Las Vegas’ Bellagio is betting on renovating its rooms — Here’s what they are really like
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The famed Bellagio has the best location on the Las Vegas Strip. It has sat front row and center in the middle of the Vegas action since 1998.
But while it has location squarely on its side, a 2019 visit landed me in a room that didn’t quite live up to the resort’s hype. There wasn’t anything specifically wrong with my particular room, it just felt like its best days were behind it.
As a lover of all things Vegas, I started to wonder if the once-luxurious anchor of the center Strip was going to retain its grandeur or start down the slow slide of mediocrity that so many other once-great casino resorts have suffered over the years. While the bones of the Bellagio were still as solid as ever, it was clearly time for a facelift in the rooms.
Luckily, Bellagio clearly was thinking the same thing and began rolling out renovated rooms in April 2021.
These room designs are said to have been inspired by nature the Bellagio’s fountains with the Premier King Room featuring a blue palette reminiscent of the sky just before sunrise and the Premier Two Queen Room inspired by yellow tones in the sky at sunset
So when the opportunity recently arose to take a trip out west to see if Vegas was really back (spoiler alert: it is), I was more than a little excited to experience a stay in a Bellagio Premier King room that underwent a renovation during the pandemic.
Would the renovation be enough for Bellagio to retain its spot among the best-of-the-best places to stay in Las Vegas, or would the new look be a bust, allowing for newer hot spots, such as Resorts World, to steal some of the mid-Strip thunder? There’s only one sure-fire way to find out.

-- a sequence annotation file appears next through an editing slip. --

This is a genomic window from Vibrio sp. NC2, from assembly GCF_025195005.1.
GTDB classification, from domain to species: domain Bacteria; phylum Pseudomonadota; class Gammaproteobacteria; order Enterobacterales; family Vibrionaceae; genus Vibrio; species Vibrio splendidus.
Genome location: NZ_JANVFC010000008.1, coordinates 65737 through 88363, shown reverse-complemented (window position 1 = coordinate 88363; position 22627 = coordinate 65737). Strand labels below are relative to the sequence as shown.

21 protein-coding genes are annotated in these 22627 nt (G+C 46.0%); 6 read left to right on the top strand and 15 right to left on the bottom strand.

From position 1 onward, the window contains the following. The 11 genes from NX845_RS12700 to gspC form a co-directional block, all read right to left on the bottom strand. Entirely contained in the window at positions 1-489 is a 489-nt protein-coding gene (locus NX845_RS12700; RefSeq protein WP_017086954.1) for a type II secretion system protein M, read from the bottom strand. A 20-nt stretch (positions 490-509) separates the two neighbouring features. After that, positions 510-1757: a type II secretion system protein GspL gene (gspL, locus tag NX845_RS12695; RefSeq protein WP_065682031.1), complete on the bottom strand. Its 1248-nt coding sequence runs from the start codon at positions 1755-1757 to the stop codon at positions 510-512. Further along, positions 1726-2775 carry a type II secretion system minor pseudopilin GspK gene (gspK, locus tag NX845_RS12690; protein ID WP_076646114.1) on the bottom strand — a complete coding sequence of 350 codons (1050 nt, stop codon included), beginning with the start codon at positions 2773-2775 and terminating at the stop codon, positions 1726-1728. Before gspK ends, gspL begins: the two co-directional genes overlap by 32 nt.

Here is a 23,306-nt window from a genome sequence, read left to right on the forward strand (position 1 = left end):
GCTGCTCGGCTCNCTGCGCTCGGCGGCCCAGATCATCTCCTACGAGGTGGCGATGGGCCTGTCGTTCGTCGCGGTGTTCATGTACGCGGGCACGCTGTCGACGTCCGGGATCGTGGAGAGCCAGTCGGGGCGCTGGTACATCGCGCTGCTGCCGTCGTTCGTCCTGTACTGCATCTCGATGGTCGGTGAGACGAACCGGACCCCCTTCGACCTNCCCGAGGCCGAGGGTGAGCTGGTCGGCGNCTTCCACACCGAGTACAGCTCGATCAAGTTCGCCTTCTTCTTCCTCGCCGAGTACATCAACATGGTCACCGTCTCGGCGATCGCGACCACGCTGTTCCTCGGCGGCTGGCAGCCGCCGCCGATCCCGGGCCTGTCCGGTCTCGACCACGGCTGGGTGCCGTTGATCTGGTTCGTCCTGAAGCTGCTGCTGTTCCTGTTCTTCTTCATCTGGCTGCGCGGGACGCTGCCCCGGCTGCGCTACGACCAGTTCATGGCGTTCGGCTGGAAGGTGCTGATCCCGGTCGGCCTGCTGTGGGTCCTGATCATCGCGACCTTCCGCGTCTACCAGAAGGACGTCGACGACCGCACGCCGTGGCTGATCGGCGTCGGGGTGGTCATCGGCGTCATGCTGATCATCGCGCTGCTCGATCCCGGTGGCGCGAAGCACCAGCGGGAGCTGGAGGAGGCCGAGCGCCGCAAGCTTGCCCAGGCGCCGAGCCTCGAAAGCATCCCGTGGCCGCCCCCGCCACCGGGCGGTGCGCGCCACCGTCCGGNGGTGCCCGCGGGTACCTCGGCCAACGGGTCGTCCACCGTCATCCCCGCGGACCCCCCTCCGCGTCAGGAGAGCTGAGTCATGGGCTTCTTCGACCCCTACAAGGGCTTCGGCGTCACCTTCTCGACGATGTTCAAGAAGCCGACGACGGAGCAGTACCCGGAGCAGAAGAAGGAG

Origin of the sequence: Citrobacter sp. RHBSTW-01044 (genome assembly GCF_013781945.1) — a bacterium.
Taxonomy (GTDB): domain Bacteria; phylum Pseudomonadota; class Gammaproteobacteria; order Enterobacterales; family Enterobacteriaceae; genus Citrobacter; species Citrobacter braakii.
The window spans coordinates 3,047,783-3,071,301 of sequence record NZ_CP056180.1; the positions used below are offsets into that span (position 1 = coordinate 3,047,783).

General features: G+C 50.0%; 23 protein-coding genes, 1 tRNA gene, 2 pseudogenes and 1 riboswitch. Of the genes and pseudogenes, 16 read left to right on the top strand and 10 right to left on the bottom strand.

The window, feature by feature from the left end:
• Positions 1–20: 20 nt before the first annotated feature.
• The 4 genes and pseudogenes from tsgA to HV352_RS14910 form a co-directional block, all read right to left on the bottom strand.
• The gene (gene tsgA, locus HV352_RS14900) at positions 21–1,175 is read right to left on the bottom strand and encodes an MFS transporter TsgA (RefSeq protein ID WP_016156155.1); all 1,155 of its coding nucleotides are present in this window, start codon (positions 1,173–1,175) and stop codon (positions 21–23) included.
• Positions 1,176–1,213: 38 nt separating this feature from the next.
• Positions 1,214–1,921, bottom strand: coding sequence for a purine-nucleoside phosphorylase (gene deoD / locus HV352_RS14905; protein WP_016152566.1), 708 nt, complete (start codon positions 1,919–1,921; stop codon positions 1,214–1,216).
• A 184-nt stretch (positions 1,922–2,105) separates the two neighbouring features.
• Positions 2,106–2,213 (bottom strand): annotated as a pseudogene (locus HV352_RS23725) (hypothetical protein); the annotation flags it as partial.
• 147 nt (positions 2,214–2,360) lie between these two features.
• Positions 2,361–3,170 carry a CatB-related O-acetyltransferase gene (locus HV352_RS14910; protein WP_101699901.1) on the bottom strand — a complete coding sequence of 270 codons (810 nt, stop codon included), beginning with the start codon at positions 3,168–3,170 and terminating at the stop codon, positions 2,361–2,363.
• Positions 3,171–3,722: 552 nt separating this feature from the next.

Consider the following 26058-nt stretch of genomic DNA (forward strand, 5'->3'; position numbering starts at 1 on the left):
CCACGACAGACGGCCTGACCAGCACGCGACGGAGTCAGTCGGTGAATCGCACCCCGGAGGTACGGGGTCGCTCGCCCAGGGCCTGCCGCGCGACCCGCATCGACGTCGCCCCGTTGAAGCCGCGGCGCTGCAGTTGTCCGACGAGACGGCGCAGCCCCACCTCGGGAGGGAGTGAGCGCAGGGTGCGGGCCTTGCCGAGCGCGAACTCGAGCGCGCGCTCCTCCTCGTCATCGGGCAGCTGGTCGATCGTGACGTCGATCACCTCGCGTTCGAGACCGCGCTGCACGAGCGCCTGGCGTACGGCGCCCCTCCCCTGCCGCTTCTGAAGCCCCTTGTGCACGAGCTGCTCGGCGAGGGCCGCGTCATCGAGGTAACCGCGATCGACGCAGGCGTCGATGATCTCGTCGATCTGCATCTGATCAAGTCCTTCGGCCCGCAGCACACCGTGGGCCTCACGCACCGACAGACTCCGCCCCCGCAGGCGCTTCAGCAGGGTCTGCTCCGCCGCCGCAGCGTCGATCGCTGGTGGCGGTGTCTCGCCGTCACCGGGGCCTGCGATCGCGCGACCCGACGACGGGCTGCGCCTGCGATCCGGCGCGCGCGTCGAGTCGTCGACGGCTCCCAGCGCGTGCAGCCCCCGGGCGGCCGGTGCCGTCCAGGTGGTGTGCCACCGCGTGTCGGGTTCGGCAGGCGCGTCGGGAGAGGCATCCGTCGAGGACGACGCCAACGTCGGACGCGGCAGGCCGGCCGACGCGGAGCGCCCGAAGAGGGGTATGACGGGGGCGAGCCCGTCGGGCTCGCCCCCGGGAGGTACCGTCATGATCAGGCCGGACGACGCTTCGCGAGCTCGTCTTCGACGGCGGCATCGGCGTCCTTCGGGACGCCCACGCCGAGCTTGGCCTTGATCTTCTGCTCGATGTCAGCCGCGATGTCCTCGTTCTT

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First, a little bit of bad news. Not all of Bellagio’s 3,950 rooms have been renovated.
You have to be careful when you book your stay to ensure you’re selecting a renovated room if that’s the type of accommodation you’re after. The current plan is to renovate all ll 2,568 guest rooms in the resort’s main tower, but my understanding is that renovations are ongoing.
It seems you need to read the room description carefully and choose the “Premier” or “Stay Well” rooms that say they have been renovated. The “Resort” rooms appear to be the ones that don’t say renovated.
But regardless of which room type you want at Bellagio, it’s likely the best way to book the stay is via the Amex Fine Hotels & Resorts (FHR) program benefit afforded by The Platinum Card® from American Express or The Business Platinum Card® from American Express.
Booking a stay at the Bellagio via FHR gives you a $100 food and beverage credit for your stay, daily breakfast for two valued at up to $60, a 4 p.m. late check-out, $5 off the resort fee, space-available upgrades and early check-in. We didn’t get an upgrade on the stay, but we enjoyed $200 in benefits by booking via FHR on the single-night stay.